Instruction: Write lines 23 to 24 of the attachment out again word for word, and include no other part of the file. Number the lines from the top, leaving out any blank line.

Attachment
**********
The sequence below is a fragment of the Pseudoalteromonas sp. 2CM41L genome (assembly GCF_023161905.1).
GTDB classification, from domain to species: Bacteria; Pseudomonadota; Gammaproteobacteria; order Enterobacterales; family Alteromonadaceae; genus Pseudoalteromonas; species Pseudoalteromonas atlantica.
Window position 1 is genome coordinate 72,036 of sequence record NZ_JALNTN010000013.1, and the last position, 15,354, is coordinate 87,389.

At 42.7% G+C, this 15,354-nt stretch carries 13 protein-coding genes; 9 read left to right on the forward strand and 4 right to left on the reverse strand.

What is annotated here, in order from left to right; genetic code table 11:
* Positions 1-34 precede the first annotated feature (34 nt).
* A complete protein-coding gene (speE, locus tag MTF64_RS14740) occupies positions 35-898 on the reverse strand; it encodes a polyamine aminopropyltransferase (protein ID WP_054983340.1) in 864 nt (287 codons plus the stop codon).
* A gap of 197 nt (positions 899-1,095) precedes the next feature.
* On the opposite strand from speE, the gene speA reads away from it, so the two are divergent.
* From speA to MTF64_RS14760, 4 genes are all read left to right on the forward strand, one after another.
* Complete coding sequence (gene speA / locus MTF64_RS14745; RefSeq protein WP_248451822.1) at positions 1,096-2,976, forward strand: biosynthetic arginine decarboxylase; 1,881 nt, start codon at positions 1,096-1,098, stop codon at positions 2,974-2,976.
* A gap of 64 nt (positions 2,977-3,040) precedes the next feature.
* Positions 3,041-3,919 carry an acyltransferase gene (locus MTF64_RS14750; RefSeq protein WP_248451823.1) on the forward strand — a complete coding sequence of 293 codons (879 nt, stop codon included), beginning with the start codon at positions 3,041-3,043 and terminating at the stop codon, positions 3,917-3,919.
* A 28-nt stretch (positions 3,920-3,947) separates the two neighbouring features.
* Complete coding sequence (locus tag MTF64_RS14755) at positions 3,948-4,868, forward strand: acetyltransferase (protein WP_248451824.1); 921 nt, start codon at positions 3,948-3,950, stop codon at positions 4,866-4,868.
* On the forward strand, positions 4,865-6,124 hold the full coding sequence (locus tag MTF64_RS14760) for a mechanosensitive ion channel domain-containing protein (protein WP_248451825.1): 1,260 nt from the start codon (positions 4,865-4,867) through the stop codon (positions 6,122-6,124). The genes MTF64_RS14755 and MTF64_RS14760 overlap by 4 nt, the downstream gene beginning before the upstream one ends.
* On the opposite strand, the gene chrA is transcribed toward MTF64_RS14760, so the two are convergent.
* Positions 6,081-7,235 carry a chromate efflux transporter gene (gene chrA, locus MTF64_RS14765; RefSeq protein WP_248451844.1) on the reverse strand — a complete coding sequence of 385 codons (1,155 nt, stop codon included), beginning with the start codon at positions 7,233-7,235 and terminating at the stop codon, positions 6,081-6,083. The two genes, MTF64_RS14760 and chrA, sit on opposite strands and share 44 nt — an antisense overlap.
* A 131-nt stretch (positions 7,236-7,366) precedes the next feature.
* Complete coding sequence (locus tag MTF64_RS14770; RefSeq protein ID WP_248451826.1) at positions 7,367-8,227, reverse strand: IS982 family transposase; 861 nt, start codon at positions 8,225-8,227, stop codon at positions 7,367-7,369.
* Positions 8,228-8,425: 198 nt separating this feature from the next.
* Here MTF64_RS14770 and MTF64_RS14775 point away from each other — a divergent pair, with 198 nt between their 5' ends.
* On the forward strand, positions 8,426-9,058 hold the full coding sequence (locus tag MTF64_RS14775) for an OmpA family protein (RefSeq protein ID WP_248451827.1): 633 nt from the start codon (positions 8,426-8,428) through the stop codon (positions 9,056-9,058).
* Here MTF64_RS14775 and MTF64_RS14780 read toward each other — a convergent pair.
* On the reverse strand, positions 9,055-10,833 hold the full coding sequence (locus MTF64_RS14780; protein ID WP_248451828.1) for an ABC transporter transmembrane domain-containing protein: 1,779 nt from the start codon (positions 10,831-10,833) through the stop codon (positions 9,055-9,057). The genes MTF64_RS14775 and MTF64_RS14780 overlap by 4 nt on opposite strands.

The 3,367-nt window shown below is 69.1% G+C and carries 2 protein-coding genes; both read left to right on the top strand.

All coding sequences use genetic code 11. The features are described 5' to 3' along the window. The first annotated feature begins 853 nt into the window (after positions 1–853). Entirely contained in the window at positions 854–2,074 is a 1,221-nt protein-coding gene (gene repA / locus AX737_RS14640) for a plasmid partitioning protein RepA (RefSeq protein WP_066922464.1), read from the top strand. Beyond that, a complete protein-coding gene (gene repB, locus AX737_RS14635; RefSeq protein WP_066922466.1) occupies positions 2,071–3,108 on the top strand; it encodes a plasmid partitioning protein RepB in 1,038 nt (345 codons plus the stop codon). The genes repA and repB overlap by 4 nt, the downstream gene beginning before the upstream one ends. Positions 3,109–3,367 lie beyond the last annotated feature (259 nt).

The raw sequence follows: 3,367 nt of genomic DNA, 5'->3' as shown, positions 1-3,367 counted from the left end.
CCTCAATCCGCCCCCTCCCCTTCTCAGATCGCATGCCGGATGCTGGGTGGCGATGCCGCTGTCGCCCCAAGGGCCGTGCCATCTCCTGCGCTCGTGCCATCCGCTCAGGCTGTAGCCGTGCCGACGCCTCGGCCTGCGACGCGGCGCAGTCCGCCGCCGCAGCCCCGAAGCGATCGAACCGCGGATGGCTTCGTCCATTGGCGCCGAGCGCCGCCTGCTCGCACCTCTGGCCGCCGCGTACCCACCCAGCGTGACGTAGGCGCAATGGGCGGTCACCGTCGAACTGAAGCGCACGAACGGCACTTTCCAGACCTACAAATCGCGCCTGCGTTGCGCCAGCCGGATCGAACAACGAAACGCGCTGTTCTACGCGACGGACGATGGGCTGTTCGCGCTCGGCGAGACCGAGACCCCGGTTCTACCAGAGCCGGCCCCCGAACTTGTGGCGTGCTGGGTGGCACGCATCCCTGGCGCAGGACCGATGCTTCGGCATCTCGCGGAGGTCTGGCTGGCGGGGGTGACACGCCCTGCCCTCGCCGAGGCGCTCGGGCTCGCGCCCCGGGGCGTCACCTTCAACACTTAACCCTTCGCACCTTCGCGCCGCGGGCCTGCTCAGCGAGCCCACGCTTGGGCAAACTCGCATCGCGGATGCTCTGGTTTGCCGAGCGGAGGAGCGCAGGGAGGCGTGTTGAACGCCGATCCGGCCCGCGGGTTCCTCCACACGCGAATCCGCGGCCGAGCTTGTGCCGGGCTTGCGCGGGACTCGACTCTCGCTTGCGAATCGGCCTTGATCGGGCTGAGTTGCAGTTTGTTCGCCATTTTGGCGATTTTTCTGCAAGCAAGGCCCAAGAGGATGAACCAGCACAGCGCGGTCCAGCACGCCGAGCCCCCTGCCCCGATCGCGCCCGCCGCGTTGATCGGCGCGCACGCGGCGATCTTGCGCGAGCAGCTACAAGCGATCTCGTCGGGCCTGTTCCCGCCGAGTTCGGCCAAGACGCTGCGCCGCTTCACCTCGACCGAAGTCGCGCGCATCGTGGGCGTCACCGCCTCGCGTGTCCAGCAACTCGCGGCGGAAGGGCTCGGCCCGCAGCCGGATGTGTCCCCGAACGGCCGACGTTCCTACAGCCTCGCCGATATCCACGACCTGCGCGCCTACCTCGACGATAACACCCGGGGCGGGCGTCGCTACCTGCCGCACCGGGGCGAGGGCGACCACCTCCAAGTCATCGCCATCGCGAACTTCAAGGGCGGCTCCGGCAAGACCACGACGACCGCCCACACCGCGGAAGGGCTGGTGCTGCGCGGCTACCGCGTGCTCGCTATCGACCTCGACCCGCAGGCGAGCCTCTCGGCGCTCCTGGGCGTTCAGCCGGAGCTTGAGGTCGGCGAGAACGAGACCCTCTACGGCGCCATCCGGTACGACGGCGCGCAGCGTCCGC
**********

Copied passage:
* On the forward strand, positions 8,426-9,058 hold the full coding sequence (locus tag MTF64_RS14775) for an OmpA family protein (RefSeq protein ID WP_248451827.1): 633 nt from the start codon (positions 8,426-8,428) through the stop codon (positions 9,056-9,058).
* Here MTF64_RS14775 and MTF64_RS14780 read toward each other — a convergent pair.